Anticoagulation-associated intracranial haemorrhage in the era of reversal agents
For patients on oral anticoagulation, there is an annual intracranial haemorrhage rate of 0.3–0.6%. The majority of these bleeds (46–86%) are intracerebral, followed by subdural (13–45%), with the remainder being subarachnoid – as the aetiology is typically different, subarachnoid haemorrhage is not covered in this discussion. NOACs have been demonstrated to be at least as effective as warfarin, but with a lower risk of bleeding – as a result, most current guidelines recommend NOACs over warfarin, yet a significant number of people continue to be prescribed the vitamin K antagonist (VKA).
Intracranial haemorrhage is typically caused by disease of cerebral vessels. Around 15% result from large vessels (aneurysms, arterio-venous malformations), while the majority result from small vessel disease typically as a result of the deposition of extracellular material such as lipids or beta-amyloid in vessel walls – this is unlikely to have any relation to anticoagulation itself. Haematoma expansion is the second component to the disease; the other factors that drive expansion are vessel-tissue pressure gradient and shear forces, which may cause rupture of adjacent diseased vessels. Rates of haematoma expansion are higher in patients taking VKAs than those who are not on any anticoagulants, although the data for NOACs are not currently clear. The recommendation in the case of intracranial haemorrhage is that reversal should be undertaken as soon as possible.
Coagulation testing to identify suitability for reversal is relatively straightforward in VKAs; INR is based on prothrombin time, and forms a consistent test for level of anticoagulation. Testing for level of anticoagulation in NOAC-related bleeding is much more difficult. Dabigatran anticoagulation can be tested via measuring aPTT (adjusted prothrombin time) – this is the most sensitive widely available metric, and a normal result excludes clinically-relevant dabigatran concentration. More subtle and useful measures are available; diluted thrombin time and ecarin clot time or ecarin chromogenic assay can give a much better picture of the current status, but are not widely available. The same is true for the calibrated anti-factor Xa assays, which can be useful for measuring the action of rivaroxaban, apixaban or edoxaban.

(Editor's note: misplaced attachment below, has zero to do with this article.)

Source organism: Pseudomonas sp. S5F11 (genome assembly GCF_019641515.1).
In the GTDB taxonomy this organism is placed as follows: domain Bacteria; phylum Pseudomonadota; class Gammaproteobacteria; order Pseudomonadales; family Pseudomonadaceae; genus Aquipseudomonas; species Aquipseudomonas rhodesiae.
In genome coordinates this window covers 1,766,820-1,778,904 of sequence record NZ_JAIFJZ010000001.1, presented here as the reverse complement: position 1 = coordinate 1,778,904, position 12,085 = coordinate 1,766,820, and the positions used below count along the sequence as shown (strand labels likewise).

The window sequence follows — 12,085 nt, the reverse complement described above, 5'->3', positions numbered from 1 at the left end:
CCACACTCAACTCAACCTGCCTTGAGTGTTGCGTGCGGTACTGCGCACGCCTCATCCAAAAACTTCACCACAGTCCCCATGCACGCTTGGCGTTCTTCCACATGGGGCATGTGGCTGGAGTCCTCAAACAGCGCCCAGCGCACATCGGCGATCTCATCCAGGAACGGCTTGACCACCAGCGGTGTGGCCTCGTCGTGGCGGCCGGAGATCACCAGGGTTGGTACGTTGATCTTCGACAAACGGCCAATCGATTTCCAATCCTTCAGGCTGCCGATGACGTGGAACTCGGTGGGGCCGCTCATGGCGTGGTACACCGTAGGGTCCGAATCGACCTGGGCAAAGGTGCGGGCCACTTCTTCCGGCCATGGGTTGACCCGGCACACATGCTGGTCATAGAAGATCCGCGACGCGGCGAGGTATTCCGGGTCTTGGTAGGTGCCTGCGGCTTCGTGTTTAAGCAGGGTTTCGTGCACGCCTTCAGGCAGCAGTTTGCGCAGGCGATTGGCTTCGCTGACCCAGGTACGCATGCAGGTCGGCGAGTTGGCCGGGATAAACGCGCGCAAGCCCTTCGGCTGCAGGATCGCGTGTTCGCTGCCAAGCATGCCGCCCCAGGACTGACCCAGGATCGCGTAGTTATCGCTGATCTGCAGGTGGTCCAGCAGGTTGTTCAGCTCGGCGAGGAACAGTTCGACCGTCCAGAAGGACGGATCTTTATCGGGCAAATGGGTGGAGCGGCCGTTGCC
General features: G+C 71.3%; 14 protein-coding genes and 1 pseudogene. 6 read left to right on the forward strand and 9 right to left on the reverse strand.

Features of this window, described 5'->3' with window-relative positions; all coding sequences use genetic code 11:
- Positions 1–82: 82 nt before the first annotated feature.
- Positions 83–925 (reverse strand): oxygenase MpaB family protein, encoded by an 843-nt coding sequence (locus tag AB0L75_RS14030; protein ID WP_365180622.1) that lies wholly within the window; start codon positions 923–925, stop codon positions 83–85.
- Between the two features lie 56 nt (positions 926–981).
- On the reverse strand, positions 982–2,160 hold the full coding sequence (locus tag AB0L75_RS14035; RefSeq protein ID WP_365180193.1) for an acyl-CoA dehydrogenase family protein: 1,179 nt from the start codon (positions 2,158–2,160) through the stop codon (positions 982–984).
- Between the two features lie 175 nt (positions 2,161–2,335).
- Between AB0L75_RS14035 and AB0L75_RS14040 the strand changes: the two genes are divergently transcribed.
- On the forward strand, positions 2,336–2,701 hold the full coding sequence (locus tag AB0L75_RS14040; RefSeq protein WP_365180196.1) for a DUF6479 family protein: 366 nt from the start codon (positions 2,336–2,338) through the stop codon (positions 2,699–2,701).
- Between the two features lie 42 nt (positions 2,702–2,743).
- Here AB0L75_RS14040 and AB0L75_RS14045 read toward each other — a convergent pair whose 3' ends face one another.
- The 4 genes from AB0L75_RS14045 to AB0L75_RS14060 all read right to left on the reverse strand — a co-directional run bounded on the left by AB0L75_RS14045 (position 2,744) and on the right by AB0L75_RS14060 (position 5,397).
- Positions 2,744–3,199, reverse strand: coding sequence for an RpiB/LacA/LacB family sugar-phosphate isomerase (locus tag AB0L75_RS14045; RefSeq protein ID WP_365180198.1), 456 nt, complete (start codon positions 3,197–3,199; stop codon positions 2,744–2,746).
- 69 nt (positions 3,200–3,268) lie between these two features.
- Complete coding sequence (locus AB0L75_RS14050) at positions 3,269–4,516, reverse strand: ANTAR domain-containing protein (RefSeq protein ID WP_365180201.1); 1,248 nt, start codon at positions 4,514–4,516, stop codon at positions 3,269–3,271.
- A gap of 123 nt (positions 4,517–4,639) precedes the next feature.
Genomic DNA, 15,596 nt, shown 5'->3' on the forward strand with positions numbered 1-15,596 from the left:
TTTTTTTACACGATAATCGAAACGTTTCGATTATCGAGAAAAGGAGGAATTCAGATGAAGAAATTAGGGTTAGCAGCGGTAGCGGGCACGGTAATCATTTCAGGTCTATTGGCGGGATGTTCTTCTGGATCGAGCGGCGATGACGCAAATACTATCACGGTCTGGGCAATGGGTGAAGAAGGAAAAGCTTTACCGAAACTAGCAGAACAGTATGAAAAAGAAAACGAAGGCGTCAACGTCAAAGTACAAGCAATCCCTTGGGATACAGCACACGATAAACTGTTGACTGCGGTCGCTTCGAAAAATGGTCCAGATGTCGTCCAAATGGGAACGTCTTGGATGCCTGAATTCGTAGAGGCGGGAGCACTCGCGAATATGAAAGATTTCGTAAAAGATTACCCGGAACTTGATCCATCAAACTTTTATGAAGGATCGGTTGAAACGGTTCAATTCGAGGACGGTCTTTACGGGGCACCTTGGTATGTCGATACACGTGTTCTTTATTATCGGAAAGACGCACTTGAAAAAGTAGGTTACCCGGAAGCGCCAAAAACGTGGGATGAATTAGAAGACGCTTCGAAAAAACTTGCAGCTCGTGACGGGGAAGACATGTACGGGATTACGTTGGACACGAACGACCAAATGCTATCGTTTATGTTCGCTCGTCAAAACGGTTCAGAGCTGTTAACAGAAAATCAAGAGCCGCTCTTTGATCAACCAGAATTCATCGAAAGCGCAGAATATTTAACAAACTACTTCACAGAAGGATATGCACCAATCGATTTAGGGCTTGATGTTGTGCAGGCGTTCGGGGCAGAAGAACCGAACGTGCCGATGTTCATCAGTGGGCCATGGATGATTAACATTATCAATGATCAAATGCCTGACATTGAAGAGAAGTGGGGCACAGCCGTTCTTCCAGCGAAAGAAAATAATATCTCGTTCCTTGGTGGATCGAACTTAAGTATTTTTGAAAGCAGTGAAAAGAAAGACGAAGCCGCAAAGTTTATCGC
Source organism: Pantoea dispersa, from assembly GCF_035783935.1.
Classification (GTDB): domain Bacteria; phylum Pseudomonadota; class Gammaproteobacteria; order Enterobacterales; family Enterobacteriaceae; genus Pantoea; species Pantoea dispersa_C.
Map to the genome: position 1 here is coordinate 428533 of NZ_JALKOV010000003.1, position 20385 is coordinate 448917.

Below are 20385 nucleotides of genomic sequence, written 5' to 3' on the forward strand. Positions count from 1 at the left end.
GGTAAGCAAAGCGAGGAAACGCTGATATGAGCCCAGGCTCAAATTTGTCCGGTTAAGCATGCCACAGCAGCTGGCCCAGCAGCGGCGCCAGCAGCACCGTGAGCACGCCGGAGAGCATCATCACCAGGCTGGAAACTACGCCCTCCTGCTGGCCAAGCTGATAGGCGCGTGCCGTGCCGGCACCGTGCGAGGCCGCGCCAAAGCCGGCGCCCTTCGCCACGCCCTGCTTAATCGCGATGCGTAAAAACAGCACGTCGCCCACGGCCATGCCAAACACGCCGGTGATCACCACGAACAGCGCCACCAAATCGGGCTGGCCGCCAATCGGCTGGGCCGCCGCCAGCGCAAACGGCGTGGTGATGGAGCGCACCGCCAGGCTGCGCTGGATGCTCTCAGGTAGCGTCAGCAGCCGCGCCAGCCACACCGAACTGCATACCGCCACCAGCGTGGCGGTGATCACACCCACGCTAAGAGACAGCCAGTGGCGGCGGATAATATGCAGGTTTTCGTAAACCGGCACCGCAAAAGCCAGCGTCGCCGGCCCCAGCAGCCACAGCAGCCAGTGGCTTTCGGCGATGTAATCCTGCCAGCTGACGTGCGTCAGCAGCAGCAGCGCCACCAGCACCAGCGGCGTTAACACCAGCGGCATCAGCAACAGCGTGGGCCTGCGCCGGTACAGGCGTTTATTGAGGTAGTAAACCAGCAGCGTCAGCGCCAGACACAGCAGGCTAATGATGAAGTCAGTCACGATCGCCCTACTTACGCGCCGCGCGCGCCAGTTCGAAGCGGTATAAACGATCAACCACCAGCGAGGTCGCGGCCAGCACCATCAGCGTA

The cornerstones of reversal of VKAs are vitamin K and prothrombin complex concentrate (PCC), with enough evidence now to suggest that fresh frozen plasma should not be used unless PCC is unavailable. Vitamin K should be given intravenously over the course of at least 20 minutes to avoid anaphylactic reaction, although full reversal often takes up to 12 hours. In terms of PCC, four-factor is preferred over three-factor products, while recombinant factor VIIa should not be used for reversal of VKAs. Reversal of dabigatran is best achieved via idarucizumab initially – a specific inhibitory antibody which binds to dabigatran with high affinity. After 24 hours, readministration of dabigatran provides effective anticoagulation. Andexanet alfa binds rivaroxaban, apixaban and edoxaban, and has undergone early trials although approval is pending and it is unlikely to be available until 2018. Ciraparantag (PER977) is in a similar situation, although it has yet to start phase III trials. Ciraparantag binds both dabigatran and the factor Xa inhibitors and has been shown to shorten clotting time in a dose-dependent way. PCC is non-specific in its action with regards to reversal of NOAC drugs and has demonstrated benefit both in laboratory metrics and in punch-biopsy related bleeding times. Although it lacks hard evidence, its approved status means it is the treatment of choice for reversal of NOACs, excluding dabigatran. Activated PCC has limited evidence at present, and no clear reason for treatment choice over PCC, unless that has already failed – there is a theoretical risk of increasing thrombotic complications. There is minimal evidence for the use of recombinant factor VIIa in NOAC reversal, and it should not be used unless other options are unavailable or have failed.
Once it is determined that there is a requirement for reversal of anticoagulation, this should be done as soon as is possible – particularly with NOACs, as requirement for reversal may be harder to accurately quantify. Renal and hepatic function should be considered, as derangement may lead to more potent action.
Unanswered questions in the current literature include whether reversal actually improves clinical outcomes: one study suggested that there may be limited benefit only, while two others suggested outcomes were improved. The INCH trial demonstrated that more rapid INR normalisation with PCC led to less early haematoma expansion – although it was not appropriately powered to detect these differences definitively. Being able to run placebo-controlled trials in an ethically appropriate manner is likely to be impossible, while enrolment of significant numbers of patients is also difficult in this field. The authors mention that more information is particularly needed with regards to the safety and efficacy of idarucizumab, ciraparantag and andexanet alfa in the intracranial haemorrhage domain.
This is a useful review article which summarises recommendations for oral anticoagulation reversal in intracranial haemorrhage based on current evidence.
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